The cutoff transistor breaks the connection between its input and output. As a result, its input voltage does not affect the output voltage. The input resistance is high again since the base-emitter junction is cutoff.
Other noteworthy characteristics of the ECL family include the fact that the large current requirement is approximately constant, and does not depend significantly on the state of the circuit. This means that ECL circuits generate relatively little power noise, unlike other logic types which draw more current when switching than quiescent. In cryptographic applications, ECL circuits are also less susceptible to side channel attacks such as differential power analysis.
The propagation time for this arrangement can be less than a nanosecond, including the signal delay getting on and off the IC package. Some type of ECL has always been the fastest logic family.
Power supplies and logic levelsEdit
ECL circuits usually operate with negative power supplies (positive end of the supply is connected to ground). Other logic families ground the negative end of the power supply. This is done mainly to minimize the influence of the power supply variations on the logic levels. ECL is more sensitive to noise on the VCC and is relatively immune to noise on VEE. Because ground should be the most stable voltage in a system, ECL is specified with a positive ground. In this connection, when the supply voltage varies, the voltage drops across the collector resistors change slightly (in the case of emitter constant current source, they do not change at all). As the collector resistors are firmly "tied up" to ground, the output voltages "move" slightly (or not at all). If the negative end of the power supply was grounded, the collector resistors would be attached to the positive rail. As the constant voltage drops across the collector resistors change slightly (or not at all), the output voltages follow the supply voltage variations and the two circuit parts act as constant current level shifters. In this case, the voltage divider R1-R2 compensates the voltage variations to some extent. The positive power supply has another disadvantage - the output voltages will vary slightly (±0.4 V) against the background of high constant voltage (+3.9 V). Another reason for using a negative power supply is protection of the output transistors from an accidental short circuit developing between output and ground (but the outputs are not protected from a short circuit with the negative rail).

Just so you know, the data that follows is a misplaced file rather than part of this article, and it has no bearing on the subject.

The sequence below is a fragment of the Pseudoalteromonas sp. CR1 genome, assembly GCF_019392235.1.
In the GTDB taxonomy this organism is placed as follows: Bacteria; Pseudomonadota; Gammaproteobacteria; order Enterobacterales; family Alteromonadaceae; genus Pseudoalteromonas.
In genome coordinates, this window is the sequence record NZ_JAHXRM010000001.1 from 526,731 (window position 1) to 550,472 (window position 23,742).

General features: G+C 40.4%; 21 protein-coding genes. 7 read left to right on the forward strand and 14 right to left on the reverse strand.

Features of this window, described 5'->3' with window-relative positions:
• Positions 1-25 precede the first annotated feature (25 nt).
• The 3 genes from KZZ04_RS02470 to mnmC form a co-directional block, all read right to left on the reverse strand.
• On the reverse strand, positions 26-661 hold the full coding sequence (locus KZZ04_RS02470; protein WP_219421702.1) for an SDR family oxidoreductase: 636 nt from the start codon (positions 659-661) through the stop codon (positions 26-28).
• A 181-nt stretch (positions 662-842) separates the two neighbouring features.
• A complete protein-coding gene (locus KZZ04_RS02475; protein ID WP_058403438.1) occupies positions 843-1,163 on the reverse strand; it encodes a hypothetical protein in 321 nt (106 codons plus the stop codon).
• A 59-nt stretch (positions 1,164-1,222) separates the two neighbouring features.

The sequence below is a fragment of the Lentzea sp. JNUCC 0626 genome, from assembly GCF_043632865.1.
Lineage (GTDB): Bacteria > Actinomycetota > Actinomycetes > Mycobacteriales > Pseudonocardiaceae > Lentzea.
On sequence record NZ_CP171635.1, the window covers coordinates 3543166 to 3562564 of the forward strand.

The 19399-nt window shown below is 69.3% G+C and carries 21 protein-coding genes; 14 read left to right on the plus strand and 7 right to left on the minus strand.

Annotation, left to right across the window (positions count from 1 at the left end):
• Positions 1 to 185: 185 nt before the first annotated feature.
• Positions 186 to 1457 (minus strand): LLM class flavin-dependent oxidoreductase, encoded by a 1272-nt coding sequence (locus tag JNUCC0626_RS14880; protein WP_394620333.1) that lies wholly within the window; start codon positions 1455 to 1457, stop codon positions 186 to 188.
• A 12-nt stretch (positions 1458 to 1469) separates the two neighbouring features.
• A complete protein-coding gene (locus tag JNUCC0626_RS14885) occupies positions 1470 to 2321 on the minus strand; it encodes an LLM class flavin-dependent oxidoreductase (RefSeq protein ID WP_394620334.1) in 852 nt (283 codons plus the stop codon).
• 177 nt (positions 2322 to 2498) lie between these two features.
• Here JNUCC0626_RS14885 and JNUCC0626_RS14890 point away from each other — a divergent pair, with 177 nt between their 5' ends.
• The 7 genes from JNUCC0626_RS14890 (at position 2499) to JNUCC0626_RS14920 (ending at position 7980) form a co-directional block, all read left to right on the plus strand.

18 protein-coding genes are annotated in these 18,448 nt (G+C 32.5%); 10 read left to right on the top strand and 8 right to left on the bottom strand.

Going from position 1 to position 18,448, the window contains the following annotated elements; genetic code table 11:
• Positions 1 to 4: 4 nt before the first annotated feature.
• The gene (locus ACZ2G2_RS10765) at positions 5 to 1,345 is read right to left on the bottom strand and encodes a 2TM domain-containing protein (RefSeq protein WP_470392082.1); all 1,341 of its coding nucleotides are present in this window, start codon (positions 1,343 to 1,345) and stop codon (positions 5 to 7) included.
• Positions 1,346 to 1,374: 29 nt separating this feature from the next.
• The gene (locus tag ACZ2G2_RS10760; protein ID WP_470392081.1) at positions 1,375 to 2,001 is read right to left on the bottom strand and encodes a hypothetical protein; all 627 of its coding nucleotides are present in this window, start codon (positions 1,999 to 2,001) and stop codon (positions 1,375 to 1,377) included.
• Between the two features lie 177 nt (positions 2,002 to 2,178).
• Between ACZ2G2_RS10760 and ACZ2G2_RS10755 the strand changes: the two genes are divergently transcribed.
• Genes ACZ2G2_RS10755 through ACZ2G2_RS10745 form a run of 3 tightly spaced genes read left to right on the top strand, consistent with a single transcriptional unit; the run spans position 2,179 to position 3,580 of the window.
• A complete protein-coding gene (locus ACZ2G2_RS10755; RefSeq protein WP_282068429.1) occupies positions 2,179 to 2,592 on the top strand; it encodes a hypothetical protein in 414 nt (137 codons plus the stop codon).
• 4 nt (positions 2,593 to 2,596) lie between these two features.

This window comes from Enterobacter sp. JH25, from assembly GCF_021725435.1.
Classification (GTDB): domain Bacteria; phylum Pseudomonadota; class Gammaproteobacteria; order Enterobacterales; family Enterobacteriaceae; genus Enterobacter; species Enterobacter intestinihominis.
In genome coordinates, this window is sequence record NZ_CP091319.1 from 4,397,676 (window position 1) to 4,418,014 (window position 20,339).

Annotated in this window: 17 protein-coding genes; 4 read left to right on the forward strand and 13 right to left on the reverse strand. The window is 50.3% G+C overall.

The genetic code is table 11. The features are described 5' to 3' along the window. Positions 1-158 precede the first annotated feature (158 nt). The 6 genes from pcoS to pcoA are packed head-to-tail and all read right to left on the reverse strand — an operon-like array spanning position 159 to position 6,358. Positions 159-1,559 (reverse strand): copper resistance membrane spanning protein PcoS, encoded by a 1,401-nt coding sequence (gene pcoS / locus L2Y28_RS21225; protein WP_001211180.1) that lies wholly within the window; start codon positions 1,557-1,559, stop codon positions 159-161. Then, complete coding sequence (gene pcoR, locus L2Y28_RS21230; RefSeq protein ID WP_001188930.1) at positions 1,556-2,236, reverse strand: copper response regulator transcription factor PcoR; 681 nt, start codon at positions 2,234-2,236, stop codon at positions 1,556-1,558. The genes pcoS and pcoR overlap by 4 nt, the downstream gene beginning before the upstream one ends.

The value of the supply voltage is chosen so that sufficient current flows through the compensating diodes D1 and D2 and the voltage drop across the common emitter resistor RE is adequate.
ECL circuits available on the open market usually operated with logic levels incompatible with other families. This meant that interoperation between ECL and other logic families, such as the popular TTL family, required additional interface circuits. The fact that the high and low logic levels are relatively close meant that ECL suffers from small noise margins, which can be troublesome.
Positive emitter-coupled logic, also called pseudo-ECL, (PECL) is a further development of ECL using a positive 5 V supply instead of a negative 5.2 V supply. Low-voltage positive emitter-coupled logic (LVPECL) is a power-optimized version of PECL, using a positive 3.3 V instead of 5 V supply. PECL and LVPECL are differential-signaling systems and are mainly used in high-speed and clock-distribution circuits.
|PECL||GND||3.4 V||4.2 V||5.0 V|
|LVPECL||GND||1.6 V||2.4 V||3.3 V||2.0 V|
- Note: Vcm is the common mode voltage range.